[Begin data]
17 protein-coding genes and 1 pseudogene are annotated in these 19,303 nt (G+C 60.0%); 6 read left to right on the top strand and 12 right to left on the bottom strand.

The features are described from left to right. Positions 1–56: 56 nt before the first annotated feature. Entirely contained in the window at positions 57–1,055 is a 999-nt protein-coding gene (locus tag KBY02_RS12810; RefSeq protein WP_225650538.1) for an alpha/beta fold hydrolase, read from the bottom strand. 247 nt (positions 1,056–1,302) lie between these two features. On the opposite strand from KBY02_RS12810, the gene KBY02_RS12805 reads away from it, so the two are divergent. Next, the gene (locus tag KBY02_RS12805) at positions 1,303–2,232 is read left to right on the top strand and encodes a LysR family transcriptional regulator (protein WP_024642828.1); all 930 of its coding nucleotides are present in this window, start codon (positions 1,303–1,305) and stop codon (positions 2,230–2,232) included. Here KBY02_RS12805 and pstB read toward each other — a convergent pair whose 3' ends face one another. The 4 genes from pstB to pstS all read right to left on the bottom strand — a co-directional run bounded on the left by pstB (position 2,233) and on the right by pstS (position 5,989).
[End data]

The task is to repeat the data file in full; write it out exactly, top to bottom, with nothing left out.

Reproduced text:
17 protein-coding genes and 1 pseudogene are annotated in these 19,303 nt (G+C 60.0%); 6 read left to right on the top strand and 12 right to left on the bottom strand.

The features are described from left to right. Positions 1–56: 56 nt before the first annotated feature. Entirely contained in the window at positions 57–1,055 is a 999-nt protein-coding gene (locus tag KBY02_RS12810; RefSeq protein WP_225650538.1) for an alpha/beta fold hydrolase, read from the bottom strand. 247 nt (positions 1,056–1,302) lie between these two features. On the opposite strand from KBY02_RS12810, the gene KBY02_RS12805 reads away from it, so the two are divergent. Next, the gene (locus tag KBY02_RS12805) at positions 1,303–2,232 is read left to right on the top strand and encodes a LysR family transcriptional regulator (protein WP_024642828.1); all 930 of its coding nucleotides are present in this window, start codon (positions 1,303–1,305) and stop codon (positions 2,230–2,232) included. Here KBY02_RS12805 and pstB read toward each other — a convergent pair whose 3' ends face one another. The 4 genes from pstB to pstS all read right to left on the bottom strand — a co-directional run bounded on the left by pstB (position 2,233) and on the right by pstS (position 5,989).